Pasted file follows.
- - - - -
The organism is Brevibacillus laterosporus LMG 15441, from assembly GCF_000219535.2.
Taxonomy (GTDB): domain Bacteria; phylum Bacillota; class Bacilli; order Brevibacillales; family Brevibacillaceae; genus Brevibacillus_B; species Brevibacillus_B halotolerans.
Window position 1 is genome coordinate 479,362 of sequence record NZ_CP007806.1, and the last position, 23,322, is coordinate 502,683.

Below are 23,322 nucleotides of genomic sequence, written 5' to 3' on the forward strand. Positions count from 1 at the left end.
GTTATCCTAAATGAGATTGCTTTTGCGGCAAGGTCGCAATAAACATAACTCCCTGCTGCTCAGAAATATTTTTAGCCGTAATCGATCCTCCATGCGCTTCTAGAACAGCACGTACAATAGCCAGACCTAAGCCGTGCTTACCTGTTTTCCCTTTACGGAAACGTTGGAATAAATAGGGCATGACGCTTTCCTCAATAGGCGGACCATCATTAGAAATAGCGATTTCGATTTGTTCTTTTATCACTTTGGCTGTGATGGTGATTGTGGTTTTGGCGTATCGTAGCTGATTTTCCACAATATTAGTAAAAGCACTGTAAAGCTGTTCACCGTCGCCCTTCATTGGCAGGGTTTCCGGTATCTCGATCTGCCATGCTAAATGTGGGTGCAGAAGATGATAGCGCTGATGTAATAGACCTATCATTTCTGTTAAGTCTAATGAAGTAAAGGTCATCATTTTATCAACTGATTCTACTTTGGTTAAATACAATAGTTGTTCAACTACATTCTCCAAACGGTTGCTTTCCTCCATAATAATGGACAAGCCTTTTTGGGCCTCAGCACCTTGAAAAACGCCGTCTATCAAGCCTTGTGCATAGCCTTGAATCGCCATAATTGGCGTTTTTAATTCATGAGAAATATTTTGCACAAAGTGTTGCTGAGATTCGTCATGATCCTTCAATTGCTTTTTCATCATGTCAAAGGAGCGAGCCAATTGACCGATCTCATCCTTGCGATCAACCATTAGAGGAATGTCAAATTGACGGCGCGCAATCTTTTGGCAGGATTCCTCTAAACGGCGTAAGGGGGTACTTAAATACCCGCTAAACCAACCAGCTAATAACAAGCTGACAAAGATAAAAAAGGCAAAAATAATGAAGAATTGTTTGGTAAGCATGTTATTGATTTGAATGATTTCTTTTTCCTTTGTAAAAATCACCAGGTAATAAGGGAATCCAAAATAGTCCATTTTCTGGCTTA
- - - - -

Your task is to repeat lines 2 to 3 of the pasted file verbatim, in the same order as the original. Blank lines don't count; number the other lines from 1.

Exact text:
Taxonomy (GTDB): domain Bacteria; phylum Bacillota; class Bacilli; order Brevibacillales; family Brevibacillaceae; genus Brevibacillus_B; species Brevibacillus_B halotolerans.
Window position 1 is genome coordinate 479,362 of sequence record NZ_CP007806.1, and the last position, 23,322, is coordinate 502,683.